As we have seen in the lower levels of Motives, the unifying middle motive, which is a combination of the masculine and feminine approaches, can only express itself to the degree that both sides equally engaged. In other words, we can only do Idealized Co-Creation to the degree that we are engaging both Idealized Trust and Idealized Unity. In Idealized Trust, we confront the reality that who we are physically and the possessions we have do not represent our True Nature. In Idealized Unity, we confront the reality that our idea of ourselves may be interfering with our ability to be with others. In Idealized Co-Creation, any vestiges of how our possessions make us who we are or how our ideas make us valuable create a much larger framework of self-delusion. It is paradoxical that on certain levels, we feel assured and secure that what we have done or how we have developed ourselves is who we are, while simultaneously encountering the reality that we are not our possessions or ideas. When we come to grips with what Idealized Co-Creation really is, we ultimately see that who we are is a reflection of our natural contribution and creativity, not how we want to envision our contribution.

The hidden denied belief is the default assumption that we operate from when we are not present with our Self or others. Under stress, we doubt our contribution and further we doubt the ability of others to meet us where we are. This reflects that we are operating in an idealized manner and are not seeing partners around us as they really are. When we lose our creative connection to ourselves, the default personality framework asserts itself and we go on “automatic pilot” to try to maximize what we are receiving in the world. This reflects the personality’s view of scarcity and that our natural creativity cannot and will not be honored by others. In essence, we believe we must constantly protect ourselves and so therefore we project a false persona that gets in the way of interacting with people creatively. The irony is that, when things do not work out, we do not reexamine what is not working within us, we examine what is not working with others around us. By constantly trying to “whitewash” the situation and put our best foot forward, we never establish a co-creative flow or have communion experiences where the result is larger than any individual’s contribution.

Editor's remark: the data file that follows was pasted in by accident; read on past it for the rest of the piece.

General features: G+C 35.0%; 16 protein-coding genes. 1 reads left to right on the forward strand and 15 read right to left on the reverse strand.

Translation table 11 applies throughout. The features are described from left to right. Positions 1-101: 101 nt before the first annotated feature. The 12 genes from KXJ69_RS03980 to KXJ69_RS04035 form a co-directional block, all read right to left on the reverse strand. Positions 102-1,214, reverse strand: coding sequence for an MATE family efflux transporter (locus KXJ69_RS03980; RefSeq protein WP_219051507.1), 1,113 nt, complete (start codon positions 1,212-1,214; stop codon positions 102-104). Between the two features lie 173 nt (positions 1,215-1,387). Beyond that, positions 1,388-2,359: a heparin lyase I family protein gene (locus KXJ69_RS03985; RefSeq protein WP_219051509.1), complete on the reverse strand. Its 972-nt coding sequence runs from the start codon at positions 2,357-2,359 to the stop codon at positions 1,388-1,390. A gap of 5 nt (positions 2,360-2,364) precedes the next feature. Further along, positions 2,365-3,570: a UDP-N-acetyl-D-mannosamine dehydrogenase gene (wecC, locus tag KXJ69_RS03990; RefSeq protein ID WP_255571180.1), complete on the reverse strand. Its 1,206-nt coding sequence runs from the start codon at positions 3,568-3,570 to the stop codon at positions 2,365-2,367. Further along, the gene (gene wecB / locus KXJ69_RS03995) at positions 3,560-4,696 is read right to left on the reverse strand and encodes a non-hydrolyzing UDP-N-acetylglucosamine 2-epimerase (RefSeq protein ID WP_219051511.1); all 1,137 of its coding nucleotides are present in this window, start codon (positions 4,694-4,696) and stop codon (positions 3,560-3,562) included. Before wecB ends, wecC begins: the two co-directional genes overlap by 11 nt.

Paradoxically, Idealized Co-Creation commonly shows up as a problem-solving capability that never really solves problems. In others words, our fixation on solving the problems actually reinforces the unexpressed and unfulfilled personality fears and desires to the point where we see consistently diminishing results. This reflects how our personality identity, also know as our survival and success mechanism, has reached the limit of its capacity to deal with the circumstances. We need to break out of this self-serving cycle to find creative and more transpersonal ways to engage others. The key to this reorientation process is to engage the beauty of each situation as it is. This does not mean we idealize the beauty, but that we are able to energetically present with it as it is and see its perfection. Only when we can let go of the need for results, will results naturally show up.

Beauty helps us come into communion with each other because it is a common awe-inspiring event is both people participate in the process and simultaneously experience beauty together. This is because beauty cannot be perceived by the personality in anything more than a tactical or strategic response to the situation. Beauty takes us out of our mind and into the presence of our heart in a way that lets others be enthusiastic about it as well. The three obstacles to seeing beauty in this expanded way are the personality’s need to make beauty serve it, our inability to directly perceive beauty without the need to envision ourselves as part of the process, and our lack of ability to see the perfection of what is, which allows us to Unify with the Beauty.

The first obstacle to being with Beauty, is making Beauty serve the personality survival and success mechanism, resulting in everything being interpreted in a materialistic manner. This reflects how we have not honored our creativity and have been trapped in a denied grief about this lose. In a way we now use materialism to justify how we do not want to be fooled by outer circumstances. The paradox is that we over-identify with outer circumstances to keep ourselves from being disappointed by our inability to go beyond materialistic ideals. This struggle reflects our lack trust in our Self or the Universe. We need to release the grief that has come about from denying our Creative Self. Occasionally this denial has grown into a self-hatred because of the way we have denied ourselves to please others. The compromise is that role-playing distances us from our own creative nature. Until we accept our own creative nature, it will be hard to accept it in others around us and let them choose how to be involved with us. Co-Creation, therefore, requires the full expression of free will in order to paradoxically fill its transpersonal intent. In simpler terms, we need to be associated with the common good and see the greater benefit of serving the common good rather than in serving our separative needs.